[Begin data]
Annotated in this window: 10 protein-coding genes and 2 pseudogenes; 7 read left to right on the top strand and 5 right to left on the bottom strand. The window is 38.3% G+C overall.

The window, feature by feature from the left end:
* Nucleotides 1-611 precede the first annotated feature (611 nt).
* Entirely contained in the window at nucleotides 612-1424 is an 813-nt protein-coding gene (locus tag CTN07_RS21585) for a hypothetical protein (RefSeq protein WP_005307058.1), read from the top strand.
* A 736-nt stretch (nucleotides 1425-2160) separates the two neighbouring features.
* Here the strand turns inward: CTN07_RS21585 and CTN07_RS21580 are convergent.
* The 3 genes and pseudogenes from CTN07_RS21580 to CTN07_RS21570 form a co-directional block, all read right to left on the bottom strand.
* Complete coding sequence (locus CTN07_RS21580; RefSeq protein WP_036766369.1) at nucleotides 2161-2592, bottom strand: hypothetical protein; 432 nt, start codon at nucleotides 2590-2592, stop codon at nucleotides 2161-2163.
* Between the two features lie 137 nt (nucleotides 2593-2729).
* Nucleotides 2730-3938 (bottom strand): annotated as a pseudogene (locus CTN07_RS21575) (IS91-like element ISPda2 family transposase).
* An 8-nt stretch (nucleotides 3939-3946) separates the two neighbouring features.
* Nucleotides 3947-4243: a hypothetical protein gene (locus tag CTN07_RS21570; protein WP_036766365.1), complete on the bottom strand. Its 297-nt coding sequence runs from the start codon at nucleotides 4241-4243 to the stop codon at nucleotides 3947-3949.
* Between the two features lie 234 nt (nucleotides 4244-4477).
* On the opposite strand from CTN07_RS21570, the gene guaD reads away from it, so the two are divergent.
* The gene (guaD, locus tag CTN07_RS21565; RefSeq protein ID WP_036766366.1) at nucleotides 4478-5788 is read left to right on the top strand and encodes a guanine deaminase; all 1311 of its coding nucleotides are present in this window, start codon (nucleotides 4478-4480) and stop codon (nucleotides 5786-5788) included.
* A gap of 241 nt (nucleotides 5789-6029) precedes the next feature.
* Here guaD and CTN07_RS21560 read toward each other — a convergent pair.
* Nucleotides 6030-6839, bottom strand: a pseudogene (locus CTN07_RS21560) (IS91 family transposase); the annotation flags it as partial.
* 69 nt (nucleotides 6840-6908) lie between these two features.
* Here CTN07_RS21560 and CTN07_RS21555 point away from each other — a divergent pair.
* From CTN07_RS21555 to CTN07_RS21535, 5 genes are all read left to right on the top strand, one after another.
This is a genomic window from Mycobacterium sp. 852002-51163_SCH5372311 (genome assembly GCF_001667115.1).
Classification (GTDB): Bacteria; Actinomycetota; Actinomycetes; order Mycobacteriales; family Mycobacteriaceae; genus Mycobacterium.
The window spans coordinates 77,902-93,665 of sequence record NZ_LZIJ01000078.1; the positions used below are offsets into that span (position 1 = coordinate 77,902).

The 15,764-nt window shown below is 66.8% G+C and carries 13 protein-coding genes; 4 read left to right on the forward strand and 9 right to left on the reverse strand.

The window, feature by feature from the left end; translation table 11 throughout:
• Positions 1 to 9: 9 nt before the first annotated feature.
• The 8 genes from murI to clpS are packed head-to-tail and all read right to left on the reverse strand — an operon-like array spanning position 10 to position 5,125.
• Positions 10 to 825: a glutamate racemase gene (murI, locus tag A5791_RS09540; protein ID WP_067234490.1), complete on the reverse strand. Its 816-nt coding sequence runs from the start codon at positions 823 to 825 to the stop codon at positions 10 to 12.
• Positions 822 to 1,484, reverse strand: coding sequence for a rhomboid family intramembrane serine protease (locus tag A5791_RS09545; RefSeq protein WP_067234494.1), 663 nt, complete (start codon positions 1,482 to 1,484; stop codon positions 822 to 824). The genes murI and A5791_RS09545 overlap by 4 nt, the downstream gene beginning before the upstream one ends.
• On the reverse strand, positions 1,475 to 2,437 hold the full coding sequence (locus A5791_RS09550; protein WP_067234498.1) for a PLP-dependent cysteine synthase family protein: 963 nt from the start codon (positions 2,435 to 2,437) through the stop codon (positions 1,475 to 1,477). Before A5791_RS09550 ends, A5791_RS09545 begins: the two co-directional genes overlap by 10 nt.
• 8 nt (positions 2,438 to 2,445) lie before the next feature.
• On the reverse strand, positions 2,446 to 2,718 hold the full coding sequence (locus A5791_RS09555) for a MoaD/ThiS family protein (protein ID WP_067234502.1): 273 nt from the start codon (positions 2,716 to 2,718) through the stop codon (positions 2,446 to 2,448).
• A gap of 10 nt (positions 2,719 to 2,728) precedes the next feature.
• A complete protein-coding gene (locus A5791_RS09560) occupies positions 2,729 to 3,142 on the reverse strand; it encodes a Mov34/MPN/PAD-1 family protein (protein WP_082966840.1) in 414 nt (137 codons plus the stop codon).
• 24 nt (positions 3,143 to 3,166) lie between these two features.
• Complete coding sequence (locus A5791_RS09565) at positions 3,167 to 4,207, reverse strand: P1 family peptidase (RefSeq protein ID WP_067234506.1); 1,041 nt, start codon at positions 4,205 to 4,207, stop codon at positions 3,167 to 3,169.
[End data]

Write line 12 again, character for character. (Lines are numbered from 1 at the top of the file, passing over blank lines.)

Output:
* Nucleotides 3947-4243: a hypothetical protein gene (locus tag CTN07_RS21570; protein WP_036766365.1), complete on the bottom strand. Its 297-nt coding sequence runs from the start codon at nucleotides 4241-4243 to the stop codon at nucleotides 3947-3949.